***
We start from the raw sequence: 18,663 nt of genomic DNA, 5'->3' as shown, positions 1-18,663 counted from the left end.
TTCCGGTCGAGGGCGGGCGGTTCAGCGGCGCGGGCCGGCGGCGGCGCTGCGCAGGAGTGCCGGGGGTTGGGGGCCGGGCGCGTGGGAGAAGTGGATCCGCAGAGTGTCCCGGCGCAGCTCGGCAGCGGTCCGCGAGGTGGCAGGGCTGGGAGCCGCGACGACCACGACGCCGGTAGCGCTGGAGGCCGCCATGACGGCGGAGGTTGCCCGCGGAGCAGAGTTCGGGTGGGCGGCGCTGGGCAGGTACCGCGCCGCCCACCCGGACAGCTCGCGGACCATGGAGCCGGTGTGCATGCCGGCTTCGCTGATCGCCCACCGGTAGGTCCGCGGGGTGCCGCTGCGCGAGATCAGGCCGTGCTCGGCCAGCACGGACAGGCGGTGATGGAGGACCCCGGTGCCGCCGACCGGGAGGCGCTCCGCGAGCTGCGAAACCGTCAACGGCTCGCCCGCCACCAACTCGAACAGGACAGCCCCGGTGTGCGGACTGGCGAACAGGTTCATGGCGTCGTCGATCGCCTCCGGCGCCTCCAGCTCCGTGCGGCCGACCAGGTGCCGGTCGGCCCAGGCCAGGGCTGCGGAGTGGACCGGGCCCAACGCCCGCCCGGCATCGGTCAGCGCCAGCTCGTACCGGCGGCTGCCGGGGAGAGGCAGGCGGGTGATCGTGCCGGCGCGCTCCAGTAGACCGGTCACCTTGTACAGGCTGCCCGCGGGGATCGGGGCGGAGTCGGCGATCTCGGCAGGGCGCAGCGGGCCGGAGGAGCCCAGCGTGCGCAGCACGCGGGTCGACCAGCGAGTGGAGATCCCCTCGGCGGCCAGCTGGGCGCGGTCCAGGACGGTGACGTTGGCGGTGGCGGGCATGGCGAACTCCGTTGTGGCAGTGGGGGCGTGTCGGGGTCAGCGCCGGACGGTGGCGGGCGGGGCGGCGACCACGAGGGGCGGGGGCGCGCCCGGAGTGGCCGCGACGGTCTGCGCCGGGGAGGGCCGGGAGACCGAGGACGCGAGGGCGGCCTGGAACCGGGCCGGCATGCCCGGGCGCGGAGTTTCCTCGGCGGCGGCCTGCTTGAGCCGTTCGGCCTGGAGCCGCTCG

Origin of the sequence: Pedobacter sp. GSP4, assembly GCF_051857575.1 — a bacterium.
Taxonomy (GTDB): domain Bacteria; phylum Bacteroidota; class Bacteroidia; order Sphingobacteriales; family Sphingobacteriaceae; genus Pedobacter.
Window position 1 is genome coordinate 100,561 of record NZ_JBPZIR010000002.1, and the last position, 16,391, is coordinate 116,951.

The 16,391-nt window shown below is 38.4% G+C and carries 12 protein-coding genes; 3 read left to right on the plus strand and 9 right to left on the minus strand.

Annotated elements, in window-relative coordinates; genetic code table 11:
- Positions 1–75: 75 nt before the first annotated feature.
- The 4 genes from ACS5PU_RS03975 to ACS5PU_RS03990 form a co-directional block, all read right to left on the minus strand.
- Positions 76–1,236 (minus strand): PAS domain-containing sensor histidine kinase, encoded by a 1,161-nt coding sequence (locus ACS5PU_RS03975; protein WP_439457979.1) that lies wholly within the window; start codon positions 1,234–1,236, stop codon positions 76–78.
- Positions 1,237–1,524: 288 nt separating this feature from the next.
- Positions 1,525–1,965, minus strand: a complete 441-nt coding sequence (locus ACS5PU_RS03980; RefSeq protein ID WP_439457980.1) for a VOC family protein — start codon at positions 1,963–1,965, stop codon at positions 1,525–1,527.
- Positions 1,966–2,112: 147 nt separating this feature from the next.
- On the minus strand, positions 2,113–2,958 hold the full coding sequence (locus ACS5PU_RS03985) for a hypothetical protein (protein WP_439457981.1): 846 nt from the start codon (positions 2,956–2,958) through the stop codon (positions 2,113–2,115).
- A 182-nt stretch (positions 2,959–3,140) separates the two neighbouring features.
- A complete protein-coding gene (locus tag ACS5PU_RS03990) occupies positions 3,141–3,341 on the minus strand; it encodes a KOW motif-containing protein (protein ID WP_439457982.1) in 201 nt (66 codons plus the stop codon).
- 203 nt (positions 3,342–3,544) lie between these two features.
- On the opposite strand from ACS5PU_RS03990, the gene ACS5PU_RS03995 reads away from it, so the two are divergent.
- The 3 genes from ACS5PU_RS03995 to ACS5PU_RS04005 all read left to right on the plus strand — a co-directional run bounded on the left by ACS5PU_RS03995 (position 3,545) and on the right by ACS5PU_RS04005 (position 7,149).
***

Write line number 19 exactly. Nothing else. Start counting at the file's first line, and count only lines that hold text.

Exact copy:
- The 3 genes from ACS5PU_RS03995 to ACS5PU_RS04005 all read left to right on the plus strand — a co-directional run bounded on the left by ACS5PU_RS03995 (position 3,545) and on the right by ACS5PU_RS04005 (position 7,149).